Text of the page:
Saturday, February 7th 2009

NVIDIA Designs New GTX 260 PCB, Further Reduces Manufacturing Costs

The introduction of the new G200b series graphics processors sought to revive NVIDIA's stronghold over the high-end graphics market, by reducing manufacturing costs, and facilitating high-end graphics cards at unusually low price-points, to compete with rival ATI. The first SKU using the G200b GPU was the new GeForce GTX 260. The PCB of design of the new model (P654) saw several drastic changes, that also ended up contributing to the cost-cutting: all memory chips were placed in the business end of the PCB, and the VRM area rearranged. News emerging from Expreview suggests that NVIDIA has worked out an even newer PCB reference design (model: P897) that aims mainly to cut production costs further. The reference design graphics board based on the PCB will be given the internal name "D10U-20". A short list of changes is as follows:
  • The number of PCB layers has been reduced from 10 to 8, perhaps to compress or remove blank, redundant or rudimentary connections
  • A 4+2 phase NVVDD power design using the ADP4100 voltage regulator IC, the FBVDDQ circuit has been reduced from 2 phases to 1, and the MOSFET package has been changed from LFPAK to DPAK grouping, to reduce costs. The ADP4100 lacks the I2C interface, which means voltage control will be much more difficult than on current PCBs of the GeForce 260,280, 285 and 295
  • The optional G200b support-brace has been removed
  • While the length of the PCB remains the same, the height has been reduced to cut costs
  • BIOS EEPROM capacity reduced from 1 Mbit (128 KB) to 512 Kb (64 KB)
  • Cheaper DVI connectors


The new PCB is expected to reduce costs by as much as US $15 which will impact on the overall product cost, and help step up the competitiveness. Expreview notes that the new PCB will be available to the partners by the third week of this month. Below are the drawing and picture of the PCB. For reference, the second picture is that of the older P654 design.

Source: Expreview
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78 Comments on NVIDIA Designs New GTX 260 PCB, Further Reduces Manufacturing Costs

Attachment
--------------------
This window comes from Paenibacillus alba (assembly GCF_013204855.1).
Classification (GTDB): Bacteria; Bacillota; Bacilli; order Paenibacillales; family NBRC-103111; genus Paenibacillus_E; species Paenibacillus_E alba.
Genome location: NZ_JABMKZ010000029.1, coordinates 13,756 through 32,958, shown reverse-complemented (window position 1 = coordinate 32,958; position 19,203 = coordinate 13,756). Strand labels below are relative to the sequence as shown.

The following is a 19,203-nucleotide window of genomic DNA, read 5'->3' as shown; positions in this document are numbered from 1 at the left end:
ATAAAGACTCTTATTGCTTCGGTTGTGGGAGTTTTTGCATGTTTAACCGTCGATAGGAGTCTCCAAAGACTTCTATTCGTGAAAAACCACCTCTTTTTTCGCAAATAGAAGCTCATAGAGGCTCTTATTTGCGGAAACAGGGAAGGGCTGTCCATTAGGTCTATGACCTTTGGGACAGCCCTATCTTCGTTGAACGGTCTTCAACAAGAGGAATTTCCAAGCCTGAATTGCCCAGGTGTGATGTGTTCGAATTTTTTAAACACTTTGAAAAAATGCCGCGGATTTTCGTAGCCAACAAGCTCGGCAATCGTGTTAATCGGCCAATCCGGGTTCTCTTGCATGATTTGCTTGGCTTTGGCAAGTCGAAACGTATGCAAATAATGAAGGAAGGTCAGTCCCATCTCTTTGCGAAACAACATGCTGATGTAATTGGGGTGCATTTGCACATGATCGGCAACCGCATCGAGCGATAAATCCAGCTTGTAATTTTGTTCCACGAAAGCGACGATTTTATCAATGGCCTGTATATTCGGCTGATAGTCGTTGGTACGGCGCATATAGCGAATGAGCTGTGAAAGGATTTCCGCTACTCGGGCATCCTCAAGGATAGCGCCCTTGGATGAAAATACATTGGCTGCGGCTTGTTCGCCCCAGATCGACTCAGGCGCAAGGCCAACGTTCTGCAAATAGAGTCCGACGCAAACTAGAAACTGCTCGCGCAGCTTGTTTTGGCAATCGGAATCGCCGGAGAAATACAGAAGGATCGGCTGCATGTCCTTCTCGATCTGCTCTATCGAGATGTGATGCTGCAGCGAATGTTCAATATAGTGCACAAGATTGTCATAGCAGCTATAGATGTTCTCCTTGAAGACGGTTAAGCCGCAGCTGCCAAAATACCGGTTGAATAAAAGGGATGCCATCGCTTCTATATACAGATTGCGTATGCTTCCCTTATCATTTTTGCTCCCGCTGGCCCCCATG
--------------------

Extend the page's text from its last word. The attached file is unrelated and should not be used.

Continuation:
#1
soryuuha
imho, pcb layer is important for rams overclocking, so does graphic card..?

correct me if im wrong :respect:
Posted on Reply
#2
DrPepper
The Doctor is in the house
I think this is a good move on nvidias part. I doubt if it had even come up in the news many people would even notice.

As for them removing unecessary parts I think if they were necessary they would have kept them there, its not like nvidia to make rediculous mistakes concearning board design.
Posted on Reply
#3
EastCoasthandle
btarunr said:
No. All a DVI connector does is connect the card to the monitor. It's just a piece of plastic with a few sockets and metal conveying the signal. All that's different between the new one and the old, is that the old one used an EMI shield. Evidently NVIDIA found that unnecessary. Image quality is care of the NVIO2 processor. That's what handles display, and the fact that it's isolated from the GPU (and its power-hungry components) shows they've already lopped EMI, or any form of interference, although the intention of separating display logic was because the GPU die had become too big.
Well, I take it you are, for the most part, against this kind of practice

Well folks, this isn't th 1st time they did this.
Read here and here
Posted on Reply
#4
LittleLizard
phanbuey said:
+1

This is nothing but good news. The cost saving will have minimal, if any impact on the performance of the card; they are just becomeing more skilled with the manufacture of these cards and eliminating unnecessary waste.
ok, so the only real con would be less overclock, but i prefer cheaper because it is already a good card.
Posted on Reply
#5
btarunr
Editor & Senior Moderator
EastCoasthandle said:
Well, I take it you are, for the most part, against this kind of practice
My personal opinion changed. 13 months is sufficient time for peoples' ways of thinking to change. I'm more informed now, so are my opinions.

My being for or against this practice hasn't surfaced in this thread, and is irrelevant anyway.
Posted on Reply
#6
R_1
So, basically GTX260 will become mainstream in Nvidia lineup. Probably a HTPC GPU, something like 9600-9800GT now are and assume serous drop in price will follow. New parts are coming :nutkick:.
Posted on Reply
#7
EastCoasthandle
btarunr said:
My personal opinion changed. 13 months is sufficient time for peoples' ways of thinking to change. I'm more informed now, so are my opinions.

My being for or against this practice hasn't surfaced in this thread, and is irrelevant anyway.
Your posts in this thread gave me the impression that you were giving an opinion. Also, per your own post your opinion has changed. Which is why I inquired. But thanks for the response none the less.
Posted on Reply
#8
PCpraiser100
Nice plan, now I might have second thoughts with this card. Any chances that it could reduce power consumption?
Posted on Reply
#9
newtekie1
Semi-Retired Folder
Haytch said:
I would rather pay the $15 extra and not have those features taken away.